New Delhi, April 1 (Ajit Weekly News) Counsel of Aafab Amin Poonawala, who is accused of strangling his live-in partner Shraddha Walkar to death, chopping her body into several pieces, storing them in a fridge before disposing of them in a forest over three months, on Friday complained in court that his client was “manhandled” during his production in court.
As Additional Sessions Judge Manisha Khurana Kakkar heard the arguments on charges against the accused, she also directed the authorities concerned to ensure the safety of Poonawala.
“Lock-up in charge, Saket Court, as well as jail superintendent, are directed to ensure that the accused is produced safely during court productions,” she said.
The Delhi Police had earlier told the court that incriminating circumstances are clearly revealed through reliable and clinching evidence and they form a chain of events.
Poonawala has been booked for the offences under the Indian Penal Code Sections 302 and 201 for murder and causing disappearance of evidence of offence, respectively.
The accused’s counsel, on Friday, contended that Section 201 can be invoked only against the person who screens the offender and not against the person accused of the main offence.
Appearing for Police, Special Public Prosecutors Amit Prasad argued that he would place on record judgements against the argument.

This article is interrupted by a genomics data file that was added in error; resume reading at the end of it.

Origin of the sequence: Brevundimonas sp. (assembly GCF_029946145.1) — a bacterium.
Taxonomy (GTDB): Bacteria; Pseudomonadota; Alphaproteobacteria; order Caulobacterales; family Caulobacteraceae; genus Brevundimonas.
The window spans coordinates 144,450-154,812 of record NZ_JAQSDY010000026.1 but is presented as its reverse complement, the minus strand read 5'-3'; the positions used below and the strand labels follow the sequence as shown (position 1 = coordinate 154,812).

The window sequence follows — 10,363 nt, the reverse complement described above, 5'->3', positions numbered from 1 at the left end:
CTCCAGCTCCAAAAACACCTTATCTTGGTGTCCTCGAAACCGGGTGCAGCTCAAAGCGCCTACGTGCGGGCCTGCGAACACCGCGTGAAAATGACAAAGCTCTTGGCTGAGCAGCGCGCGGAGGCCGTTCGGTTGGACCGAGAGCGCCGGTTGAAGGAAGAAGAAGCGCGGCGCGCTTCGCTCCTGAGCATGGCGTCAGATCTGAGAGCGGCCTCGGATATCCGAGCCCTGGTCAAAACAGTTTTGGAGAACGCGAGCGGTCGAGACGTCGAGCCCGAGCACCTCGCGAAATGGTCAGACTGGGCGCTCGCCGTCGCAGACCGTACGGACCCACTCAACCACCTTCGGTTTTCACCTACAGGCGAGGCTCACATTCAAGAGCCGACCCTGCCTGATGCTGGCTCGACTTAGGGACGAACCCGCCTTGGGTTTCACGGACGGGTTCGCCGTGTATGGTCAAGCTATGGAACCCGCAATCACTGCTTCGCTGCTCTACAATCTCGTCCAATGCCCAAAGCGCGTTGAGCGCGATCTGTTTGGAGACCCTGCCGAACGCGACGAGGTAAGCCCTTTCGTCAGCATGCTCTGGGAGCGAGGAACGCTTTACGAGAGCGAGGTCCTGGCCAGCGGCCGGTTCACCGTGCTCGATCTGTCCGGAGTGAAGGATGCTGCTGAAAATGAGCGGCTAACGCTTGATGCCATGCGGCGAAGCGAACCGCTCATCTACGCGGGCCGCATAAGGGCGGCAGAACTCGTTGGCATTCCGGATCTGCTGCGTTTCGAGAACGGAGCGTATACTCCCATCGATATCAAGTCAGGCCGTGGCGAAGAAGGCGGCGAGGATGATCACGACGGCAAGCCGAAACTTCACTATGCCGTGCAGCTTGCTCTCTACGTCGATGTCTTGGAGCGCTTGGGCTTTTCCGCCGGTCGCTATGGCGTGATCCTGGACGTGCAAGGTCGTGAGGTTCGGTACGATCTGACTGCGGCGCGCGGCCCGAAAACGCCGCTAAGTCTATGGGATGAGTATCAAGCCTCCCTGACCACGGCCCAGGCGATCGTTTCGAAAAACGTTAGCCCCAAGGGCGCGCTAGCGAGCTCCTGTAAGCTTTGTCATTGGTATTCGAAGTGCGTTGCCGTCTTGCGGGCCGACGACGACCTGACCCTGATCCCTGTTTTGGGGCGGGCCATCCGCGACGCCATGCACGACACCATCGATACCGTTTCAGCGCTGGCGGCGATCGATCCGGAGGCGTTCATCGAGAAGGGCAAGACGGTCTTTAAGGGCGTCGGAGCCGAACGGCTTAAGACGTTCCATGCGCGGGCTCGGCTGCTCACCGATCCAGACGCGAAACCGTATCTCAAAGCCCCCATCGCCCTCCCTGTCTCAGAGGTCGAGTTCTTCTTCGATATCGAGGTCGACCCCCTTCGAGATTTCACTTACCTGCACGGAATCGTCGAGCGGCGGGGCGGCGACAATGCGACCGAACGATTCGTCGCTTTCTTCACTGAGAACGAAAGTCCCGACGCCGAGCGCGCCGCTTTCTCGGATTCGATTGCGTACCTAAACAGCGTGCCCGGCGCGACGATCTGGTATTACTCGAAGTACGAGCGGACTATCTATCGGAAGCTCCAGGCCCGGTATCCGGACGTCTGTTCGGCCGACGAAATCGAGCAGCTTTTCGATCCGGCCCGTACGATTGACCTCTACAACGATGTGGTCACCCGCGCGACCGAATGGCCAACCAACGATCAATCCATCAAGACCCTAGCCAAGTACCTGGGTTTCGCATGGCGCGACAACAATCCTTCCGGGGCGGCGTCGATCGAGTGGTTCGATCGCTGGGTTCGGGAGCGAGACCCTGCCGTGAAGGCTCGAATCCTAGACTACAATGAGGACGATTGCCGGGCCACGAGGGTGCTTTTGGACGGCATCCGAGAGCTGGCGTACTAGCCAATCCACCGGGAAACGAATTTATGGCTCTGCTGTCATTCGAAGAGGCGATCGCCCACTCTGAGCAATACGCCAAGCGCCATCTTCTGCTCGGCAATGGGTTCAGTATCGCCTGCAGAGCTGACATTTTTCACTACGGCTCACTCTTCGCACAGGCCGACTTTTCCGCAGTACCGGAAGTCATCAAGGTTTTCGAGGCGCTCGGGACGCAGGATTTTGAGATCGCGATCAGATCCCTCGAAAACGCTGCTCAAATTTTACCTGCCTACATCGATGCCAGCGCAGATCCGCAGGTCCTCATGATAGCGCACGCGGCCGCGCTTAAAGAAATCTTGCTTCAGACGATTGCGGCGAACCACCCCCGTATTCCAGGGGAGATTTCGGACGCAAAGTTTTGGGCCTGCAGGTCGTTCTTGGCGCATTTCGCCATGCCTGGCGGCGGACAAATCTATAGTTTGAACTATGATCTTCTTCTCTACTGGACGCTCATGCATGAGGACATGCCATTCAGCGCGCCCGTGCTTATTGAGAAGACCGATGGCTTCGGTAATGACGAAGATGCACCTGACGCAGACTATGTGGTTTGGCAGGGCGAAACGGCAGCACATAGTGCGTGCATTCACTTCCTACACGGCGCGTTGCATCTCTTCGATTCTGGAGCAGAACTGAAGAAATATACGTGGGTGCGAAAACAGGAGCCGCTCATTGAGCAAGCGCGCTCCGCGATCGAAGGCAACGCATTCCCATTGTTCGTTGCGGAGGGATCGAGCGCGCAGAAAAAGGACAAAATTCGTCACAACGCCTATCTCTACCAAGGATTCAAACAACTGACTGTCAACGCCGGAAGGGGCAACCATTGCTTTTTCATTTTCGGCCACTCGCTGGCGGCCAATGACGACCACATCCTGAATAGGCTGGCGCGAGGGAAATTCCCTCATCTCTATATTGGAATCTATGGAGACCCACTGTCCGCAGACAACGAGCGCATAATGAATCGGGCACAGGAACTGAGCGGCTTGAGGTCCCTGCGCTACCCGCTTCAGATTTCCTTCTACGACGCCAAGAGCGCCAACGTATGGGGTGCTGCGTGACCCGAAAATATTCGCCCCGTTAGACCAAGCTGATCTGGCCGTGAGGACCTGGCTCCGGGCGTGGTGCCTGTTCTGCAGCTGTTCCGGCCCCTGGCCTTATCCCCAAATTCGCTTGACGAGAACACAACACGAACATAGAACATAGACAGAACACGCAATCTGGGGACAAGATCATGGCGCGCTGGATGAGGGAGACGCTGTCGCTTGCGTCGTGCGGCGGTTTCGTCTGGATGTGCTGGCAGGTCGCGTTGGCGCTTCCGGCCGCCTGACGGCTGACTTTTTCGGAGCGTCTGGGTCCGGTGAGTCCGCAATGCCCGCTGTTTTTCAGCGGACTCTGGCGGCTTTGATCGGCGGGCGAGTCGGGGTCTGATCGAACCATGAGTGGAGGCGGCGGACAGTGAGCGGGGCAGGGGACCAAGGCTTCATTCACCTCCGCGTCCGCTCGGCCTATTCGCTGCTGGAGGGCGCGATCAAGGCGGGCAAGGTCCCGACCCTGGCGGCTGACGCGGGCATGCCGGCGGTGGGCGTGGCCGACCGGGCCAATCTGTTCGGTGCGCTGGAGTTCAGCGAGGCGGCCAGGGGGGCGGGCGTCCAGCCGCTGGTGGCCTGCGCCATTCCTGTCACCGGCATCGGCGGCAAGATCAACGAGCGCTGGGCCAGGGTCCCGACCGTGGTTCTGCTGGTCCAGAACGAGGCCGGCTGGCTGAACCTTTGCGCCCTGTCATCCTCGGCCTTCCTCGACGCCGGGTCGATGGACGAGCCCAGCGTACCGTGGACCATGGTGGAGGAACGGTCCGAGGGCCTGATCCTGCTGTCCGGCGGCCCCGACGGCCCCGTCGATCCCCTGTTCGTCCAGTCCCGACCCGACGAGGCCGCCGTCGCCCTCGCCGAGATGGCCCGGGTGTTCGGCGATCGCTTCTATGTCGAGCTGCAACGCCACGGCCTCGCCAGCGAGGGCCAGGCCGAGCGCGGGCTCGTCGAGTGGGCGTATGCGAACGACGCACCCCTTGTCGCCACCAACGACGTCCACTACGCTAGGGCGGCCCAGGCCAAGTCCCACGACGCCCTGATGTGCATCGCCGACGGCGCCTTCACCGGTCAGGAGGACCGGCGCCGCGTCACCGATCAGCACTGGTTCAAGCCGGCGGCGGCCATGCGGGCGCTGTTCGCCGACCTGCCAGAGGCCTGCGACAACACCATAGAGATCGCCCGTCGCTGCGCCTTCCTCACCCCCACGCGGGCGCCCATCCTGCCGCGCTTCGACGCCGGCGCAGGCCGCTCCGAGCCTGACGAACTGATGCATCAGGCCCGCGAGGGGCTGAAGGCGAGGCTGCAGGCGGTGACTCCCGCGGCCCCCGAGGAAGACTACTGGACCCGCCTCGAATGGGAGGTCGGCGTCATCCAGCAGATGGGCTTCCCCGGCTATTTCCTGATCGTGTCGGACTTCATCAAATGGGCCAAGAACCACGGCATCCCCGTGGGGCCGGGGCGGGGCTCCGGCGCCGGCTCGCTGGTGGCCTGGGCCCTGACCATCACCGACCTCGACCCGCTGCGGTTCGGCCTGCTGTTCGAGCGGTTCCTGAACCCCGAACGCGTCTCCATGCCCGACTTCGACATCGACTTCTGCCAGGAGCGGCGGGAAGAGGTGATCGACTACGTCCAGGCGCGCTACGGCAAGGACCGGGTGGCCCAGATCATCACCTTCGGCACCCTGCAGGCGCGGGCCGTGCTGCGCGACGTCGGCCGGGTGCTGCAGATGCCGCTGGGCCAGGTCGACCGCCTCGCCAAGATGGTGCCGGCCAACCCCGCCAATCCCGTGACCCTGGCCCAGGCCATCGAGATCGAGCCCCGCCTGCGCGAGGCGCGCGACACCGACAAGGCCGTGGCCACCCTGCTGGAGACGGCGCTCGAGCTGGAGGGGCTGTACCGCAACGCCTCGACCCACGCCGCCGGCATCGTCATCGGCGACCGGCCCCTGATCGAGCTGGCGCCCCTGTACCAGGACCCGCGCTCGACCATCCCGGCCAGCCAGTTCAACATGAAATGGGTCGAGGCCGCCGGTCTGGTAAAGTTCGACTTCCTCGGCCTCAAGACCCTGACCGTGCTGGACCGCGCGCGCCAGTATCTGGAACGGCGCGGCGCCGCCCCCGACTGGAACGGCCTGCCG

During the last hearing, victim’s father Vikas Walkar had prayed the court for supply of audio-video evidence attached with the charge sheet.
The SPP had opposed the plea, saying that dissemination of such material to media would cause prejudice to the accused.
If it is supplied, then the condition of no dissemination to anyone should be imposed, he said.
The court has listed the matter for further proceedings on April 3.
SPP Prasad had earlier submitted that the accused is a trained chef from Taj Hotel and is aware of preserving flesh.
Poonawala had also ordered dry ice, agarbatti etc. after killing Shraddha Walker, the police had said.
It was added by the police that after committing the crime, he got into a new relationship and gave a ring to his new girlfriend.
On February 21, a city court had sent the case to the sessions court for initiation of trial proceedings.
Metropolitan magistrate Aviral Shukla had said: “Scrutiny of documents is complete… Section 302 (murder) of the Indian Penal Code is exclusively triable by sessions court.”
The court had on February 7 taken cognisance of the charge sheet filed by the Delhi Police against Poonawala which ran over 6,000 pages.
–Ajit Weekly News
News Credits – I A N S